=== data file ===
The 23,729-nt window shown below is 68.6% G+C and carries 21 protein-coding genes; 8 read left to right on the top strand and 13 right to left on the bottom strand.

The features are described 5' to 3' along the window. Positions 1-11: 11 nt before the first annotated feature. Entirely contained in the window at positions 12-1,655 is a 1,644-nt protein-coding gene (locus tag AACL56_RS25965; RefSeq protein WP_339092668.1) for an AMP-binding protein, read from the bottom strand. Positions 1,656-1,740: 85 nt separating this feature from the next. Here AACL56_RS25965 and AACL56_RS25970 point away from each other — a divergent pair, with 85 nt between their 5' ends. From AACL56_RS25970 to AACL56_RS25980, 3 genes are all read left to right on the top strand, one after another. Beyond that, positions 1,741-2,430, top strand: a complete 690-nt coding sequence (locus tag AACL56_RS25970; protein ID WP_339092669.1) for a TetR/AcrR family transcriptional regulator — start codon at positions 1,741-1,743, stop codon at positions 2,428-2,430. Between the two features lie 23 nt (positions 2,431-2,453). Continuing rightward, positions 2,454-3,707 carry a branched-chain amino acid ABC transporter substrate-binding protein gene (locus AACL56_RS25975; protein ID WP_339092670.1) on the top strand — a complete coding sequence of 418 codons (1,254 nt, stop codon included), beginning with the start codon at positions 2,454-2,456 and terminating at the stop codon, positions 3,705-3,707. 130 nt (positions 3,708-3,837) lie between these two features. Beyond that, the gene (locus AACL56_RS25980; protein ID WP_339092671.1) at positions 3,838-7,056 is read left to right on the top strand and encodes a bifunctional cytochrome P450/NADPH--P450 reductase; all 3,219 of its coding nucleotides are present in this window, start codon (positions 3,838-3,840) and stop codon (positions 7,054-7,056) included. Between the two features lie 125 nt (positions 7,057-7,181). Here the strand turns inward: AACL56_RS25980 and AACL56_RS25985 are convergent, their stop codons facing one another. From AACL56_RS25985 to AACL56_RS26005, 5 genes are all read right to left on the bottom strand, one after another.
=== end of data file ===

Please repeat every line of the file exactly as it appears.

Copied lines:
The 23,729-nt window shown below is 68.6% G+C and carries 21 protein-coding genes; 8 read left to right on the top strand and 13 right to left on the bottom strand.

The features are described 5' to 3' along the window. Positions 1-11: 11 nt before the first annotated feature. Entirely contained in the window at positions 12-1,655 is a 1,644-nt protein-coding gene (locus tag AACL56_RS25965; RefSeq protein WP_339092668.1) for an AMP-binding protein, read from the bottom strand. Positions 1,656-1,740: 85 nt separating this feature from the next. Here AACL56_RS25965 and AACL56_RS25970 point away from each other — a divergent pair, with 85 nt between their 5' ends. From AACL56_RS25970 to AACL56_RS25980, 3 genes are all read left to right on the top strand, one after another. Beyond that, positions 1,741-2,430, top strand: a complete 690-nt coding sequence (locus tag AACL56_RS25970; protein ID WP_339092669.1) for a TetR/AcrR family transcriptional regulator — start codon at positions 1,741-1,743, stop codon at positions 2,428-2,430. Between the two features lie 23 nt (positions 2,431-2,453). Continuing rightward, positions 2,454-3,707 carry a branched-chain amino acid ABC transporter substrate-binding protein gene (locus AACL56_RS25975; protein ID WP_339092670.1) on the top strand — a complete coding sequence of 418 codons (1,254 nt, stop codon included), beginning with the start codon at positions 2,454-2,456 and terminating at the stop codon, positions 3,705-3,707. 130 nt (positions 3,708-3,837) lie between these two features. Beyond that, the gene (locus AACL56_RS25980; protein ID WP_339092671.1) at positions 3,838-7,056 is read left to right on the top strand and encodes a bifunctional cytochrome P450/NADPH--P450 reductase; all 3,219 of its coding nucleotides are present in this window, start codon (positions 3,838-3,840) and stop codon (positions 7,054-7,056) included. Between the two features lie 125 nt (positions 7,057-7,181). Here the strand turns inward: AACL56_RS25980 and AACL56_RS25985 are convergent, their stop codons facing one another. From AACL56_RS25985 to AACL56_RS26005, 5 genes are all read right to left on the bottom strand, one after another.